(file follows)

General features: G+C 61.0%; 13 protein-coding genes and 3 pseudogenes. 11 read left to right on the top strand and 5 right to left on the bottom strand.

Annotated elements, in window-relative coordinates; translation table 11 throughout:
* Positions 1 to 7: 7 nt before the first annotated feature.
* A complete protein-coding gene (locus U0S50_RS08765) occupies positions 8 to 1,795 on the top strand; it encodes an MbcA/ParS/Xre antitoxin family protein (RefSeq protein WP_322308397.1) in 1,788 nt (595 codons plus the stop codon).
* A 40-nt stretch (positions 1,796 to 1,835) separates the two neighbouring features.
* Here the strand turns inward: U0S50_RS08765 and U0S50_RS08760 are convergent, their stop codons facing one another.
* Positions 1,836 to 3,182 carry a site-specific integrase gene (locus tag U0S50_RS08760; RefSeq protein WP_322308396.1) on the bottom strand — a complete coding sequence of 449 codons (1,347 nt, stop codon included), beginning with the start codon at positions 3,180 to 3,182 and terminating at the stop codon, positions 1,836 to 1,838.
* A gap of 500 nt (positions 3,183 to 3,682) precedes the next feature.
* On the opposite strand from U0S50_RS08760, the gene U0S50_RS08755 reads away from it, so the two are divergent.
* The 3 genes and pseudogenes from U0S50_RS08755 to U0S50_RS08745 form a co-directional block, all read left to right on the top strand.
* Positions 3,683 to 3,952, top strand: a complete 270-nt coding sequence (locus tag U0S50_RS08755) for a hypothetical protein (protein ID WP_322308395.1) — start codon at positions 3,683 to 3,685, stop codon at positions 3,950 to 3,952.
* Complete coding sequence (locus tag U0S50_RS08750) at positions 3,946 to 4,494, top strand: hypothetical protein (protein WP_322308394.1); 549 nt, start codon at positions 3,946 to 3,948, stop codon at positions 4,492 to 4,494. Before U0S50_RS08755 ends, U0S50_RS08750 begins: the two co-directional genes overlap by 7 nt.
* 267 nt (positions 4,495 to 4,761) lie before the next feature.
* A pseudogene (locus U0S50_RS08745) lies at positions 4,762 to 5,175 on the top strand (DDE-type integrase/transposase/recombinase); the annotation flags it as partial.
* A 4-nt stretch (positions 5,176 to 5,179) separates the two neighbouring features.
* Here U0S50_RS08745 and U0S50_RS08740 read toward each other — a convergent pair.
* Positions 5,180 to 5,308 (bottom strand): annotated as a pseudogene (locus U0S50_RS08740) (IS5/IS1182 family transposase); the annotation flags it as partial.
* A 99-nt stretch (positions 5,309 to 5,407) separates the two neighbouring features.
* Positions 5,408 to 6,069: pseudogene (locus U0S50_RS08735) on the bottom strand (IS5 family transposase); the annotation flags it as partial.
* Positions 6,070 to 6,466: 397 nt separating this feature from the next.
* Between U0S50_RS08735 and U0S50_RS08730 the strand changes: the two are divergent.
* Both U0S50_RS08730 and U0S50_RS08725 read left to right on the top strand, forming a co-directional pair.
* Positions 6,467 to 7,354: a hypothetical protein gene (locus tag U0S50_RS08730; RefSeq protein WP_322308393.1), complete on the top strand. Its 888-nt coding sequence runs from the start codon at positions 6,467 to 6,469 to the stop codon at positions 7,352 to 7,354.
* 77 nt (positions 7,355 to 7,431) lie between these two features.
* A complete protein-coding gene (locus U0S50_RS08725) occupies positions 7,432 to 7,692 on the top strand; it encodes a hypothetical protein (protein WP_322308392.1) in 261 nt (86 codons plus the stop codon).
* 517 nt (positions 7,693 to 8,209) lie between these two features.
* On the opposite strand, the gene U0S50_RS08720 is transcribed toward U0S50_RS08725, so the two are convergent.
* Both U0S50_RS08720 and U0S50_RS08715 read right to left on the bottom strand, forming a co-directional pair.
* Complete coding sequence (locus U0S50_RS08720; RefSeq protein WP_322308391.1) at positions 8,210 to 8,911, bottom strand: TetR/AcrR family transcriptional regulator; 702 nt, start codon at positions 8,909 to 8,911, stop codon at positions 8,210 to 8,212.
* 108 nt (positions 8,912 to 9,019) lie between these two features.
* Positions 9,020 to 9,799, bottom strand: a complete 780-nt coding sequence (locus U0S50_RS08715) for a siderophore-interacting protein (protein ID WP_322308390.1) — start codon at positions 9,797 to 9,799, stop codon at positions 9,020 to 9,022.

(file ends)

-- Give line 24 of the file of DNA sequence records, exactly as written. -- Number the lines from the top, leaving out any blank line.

* 77 nt (positions 7,355 to 7,431) lie between these two features.